‘…findings provide firm evidence with which to challenge the progressive style of project-based learning.’ The Times, 5 November 2016 (behind paywall) in an article with the headline, Teaching facts beats emphasis on skills.
Music to the ears of schools minister Nick Gibb. It’s likely this soundbite will be repeated again and again and again. In Gibb’s speeches. In Department for Education press releases. In twitter comments by ‘traditionalists’.
But the evidence was not a firm rejection of project-based learning (PBL). And it’s disingenuous of The Times to suggest it did.
The findings were the result of a randomised controlled trial set up by the Education Endowment Foundation (EEF) involving 12 ‘intervention schools’ and 12 ‘control schools’. The trial set out to test a particular type of project-based learning aimed at improving ‘engagement in learning as well as practical literacy skills’ among Year 7 pupils. in mainly mixed-ability groups. The PBL scheme used was ‘Learning through REAL Projects’ developed by The Innovation Unit.
EEF found PBL hadn’t had a ‘clear impact’ on either literacy or pupil engagement. The evaluation indicated PBL ‘may have had a negative impact’ on literacy scores for pupils entitled to free school meals (FSM). But EEF found no similar negative impact for low-attaining pupils and issued this warning:
‘Considerable caution should be applied to this finding’.
The results of the evaluation were limited by the amount of lost data caused by schools dropping out of the trial ‘particularly the intervention schools’. At the same time, several of the control group schools adopted PBL or similar approaches. This further reduced the strength of the evidence.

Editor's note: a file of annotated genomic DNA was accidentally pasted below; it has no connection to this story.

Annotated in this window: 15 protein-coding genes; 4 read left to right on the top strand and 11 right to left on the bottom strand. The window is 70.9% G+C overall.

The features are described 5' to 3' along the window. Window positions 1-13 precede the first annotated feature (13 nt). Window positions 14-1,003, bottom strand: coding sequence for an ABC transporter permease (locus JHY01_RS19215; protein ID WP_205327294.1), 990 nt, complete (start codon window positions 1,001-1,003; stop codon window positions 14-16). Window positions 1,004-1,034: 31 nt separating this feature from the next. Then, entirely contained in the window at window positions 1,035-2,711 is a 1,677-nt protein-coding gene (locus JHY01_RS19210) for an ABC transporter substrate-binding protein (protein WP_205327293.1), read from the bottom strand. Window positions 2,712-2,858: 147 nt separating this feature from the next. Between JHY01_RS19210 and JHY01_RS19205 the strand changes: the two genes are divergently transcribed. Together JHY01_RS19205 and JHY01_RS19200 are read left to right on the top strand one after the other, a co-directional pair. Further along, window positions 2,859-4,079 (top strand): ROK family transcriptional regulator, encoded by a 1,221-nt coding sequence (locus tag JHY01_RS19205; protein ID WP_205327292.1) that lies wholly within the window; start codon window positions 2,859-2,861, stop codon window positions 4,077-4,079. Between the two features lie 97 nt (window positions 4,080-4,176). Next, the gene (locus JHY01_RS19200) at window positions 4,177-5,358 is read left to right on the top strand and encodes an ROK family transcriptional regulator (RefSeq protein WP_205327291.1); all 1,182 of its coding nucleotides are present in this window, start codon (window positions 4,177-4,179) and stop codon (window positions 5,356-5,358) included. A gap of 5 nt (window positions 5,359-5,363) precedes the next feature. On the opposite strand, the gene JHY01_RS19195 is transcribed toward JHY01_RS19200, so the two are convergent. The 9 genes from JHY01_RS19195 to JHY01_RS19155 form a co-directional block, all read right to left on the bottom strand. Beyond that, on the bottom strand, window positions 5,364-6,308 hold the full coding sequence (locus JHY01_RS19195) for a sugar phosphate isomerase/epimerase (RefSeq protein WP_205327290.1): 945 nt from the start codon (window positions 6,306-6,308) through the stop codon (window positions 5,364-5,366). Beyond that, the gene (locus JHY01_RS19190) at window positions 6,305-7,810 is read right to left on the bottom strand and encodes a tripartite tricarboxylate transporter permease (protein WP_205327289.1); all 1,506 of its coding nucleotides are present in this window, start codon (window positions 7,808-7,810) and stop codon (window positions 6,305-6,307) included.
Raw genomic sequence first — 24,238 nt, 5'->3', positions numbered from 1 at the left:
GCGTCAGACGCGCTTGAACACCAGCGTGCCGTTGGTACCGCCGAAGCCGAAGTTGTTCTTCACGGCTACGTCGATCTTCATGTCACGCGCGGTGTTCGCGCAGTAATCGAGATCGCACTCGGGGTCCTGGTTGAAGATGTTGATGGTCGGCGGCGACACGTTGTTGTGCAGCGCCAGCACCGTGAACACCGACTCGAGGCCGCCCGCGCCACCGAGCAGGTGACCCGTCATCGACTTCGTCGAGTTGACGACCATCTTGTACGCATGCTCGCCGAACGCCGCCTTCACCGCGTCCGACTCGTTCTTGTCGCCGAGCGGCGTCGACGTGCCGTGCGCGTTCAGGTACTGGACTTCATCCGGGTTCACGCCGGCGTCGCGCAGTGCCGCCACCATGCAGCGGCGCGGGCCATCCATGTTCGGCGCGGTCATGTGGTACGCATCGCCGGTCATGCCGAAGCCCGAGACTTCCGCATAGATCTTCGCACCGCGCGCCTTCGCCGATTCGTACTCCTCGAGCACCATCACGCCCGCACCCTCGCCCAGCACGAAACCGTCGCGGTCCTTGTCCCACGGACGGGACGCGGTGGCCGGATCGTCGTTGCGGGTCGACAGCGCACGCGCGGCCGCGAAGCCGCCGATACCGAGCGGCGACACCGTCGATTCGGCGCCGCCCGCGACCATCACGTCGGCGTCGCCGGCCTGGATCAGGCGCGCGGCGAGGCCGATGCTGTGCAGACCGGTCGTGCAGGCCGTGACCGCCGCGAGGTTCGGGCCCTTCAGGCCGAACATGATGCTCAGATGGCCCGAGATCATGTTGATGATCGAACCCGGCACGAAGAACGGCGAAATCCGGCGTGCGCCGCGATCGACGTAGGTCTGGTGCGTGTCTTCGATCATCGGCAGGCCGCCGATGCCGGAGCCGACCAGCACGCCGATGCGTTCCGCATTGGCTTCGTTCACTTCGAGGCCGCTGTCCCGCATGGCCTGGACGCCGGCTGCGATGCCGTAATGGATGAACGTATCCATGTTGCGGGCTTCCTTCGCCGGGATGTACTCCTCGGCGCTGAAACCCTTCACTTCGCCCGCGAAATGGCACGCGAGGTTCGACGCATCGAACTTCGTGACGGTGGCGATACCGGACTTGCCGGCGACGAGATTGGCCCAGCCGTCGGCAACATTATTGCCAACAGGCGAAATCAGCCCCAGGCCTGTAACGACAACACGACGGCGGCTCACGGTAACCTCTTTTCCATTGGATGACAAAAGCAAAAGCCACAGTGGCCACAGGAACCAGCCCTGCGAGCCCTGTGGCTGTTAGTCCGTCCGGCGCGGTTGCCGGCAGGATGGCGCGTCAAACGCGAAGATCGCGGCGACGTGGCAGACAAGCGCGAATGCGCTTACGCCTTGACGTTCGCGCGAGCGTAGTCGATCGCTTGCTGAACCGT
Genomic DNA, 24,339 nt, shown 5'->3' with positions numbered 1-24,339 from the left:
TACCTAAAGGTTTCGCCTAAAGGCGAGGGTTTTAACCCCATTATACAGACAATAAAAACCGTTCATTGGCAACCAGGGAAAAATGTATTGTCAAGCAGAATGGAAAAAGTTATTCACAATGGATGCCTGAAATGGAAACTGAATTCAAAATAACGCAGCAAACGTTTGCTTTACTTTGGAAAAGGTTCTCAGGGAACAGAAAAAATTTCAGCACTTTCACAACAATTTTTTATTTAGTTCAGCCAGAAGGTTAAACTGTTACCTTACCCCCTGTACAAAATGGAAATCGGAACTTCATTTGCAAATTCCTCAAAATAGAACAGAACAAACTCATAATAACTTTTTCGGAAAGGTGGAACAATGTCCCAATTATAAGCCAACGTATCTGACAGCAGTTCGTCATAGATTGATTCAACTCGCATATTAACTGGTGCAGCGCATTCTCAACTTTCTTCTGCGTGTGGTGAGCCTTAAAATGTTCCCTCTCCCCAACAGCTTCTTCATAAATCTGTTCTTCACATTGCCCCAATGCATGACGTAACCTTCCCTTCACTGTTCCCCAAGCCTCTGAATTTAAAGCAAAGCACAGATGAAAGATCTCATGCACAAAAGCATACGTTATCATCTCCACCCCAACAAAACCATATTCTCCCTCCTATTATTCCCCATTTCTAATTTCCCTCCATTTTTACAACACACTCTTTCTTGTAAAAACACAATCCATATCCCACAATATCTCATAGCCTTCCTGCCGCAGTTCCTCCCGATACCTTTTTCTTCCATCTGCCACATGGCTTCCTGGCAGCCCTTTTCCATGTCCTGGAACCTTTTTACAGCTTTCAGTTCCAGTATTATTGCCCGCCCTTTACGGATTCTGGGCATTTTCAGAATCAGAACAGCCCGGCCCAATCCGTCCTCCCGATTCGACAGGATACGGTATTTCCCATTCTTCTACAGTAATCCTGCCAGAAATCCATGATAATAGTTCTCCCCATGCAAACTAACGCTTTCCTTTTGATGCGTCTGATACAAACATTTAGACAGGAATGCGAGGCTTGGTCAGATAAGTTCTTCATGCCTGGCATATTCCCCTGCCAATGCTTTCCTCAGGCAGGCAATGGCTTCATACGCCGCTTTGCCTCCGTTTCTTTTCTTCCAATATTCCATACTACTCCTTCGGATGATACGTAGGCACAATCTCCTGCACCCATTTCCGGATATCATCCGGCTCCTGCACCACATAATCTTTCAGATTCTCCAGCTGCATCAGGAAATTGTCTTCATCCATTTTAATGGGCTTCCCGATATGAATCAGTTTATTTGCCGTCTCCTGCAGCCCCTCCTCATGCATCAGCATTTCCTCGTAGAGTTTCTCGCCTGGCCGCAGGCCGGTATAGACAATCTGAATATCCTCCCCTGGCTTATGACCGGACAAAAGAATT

Feedback from the schools and EEF’s own observations found PBL was considered to be useful. It could boost those skills valued by employers and universities: ‘oracy, communication, teamwork, and self-directed study skills’.
EEF summarised the results of the trial as follows:
‘In summary, although PBL is unlikely to improve children’s literacy outcomes or engagement, it may enhance the quality of children’s learning, particularly improving some of the skills required for future learning and employment.’
EEF repeated the warning about the security of the evidence:
‘…because of the high number of schools that dropped out, these findings are less secure than those from most EEF trials, and caution should be exercised when interpreting them.’
This isn’t quite the ‘firm evidence’ against ‘progressive’ methods trumpeted by The Times. It ignored the flaws in the data. And it ignored the warning to exercise ‘caution’ when reporting the results.
A similar lack of caution is likely to be shown by others who might noisily proclaim that the evidence is a vindication of ‘traditional methods’. But the dichotomy between traditional and progressive methods is a false one. Pupils need both.
UPDATE 7 November 12.50. The Innovation Unit has published an article which makes it clear that PBL is not the 'themed curriculum kind that reorganises subject content to make it seem relevant'. On the contrary, it is 'the kind that sets really high expectations of what students can do, and includes deep academic learning as an intrinsic part of the projects.' (My emphasis).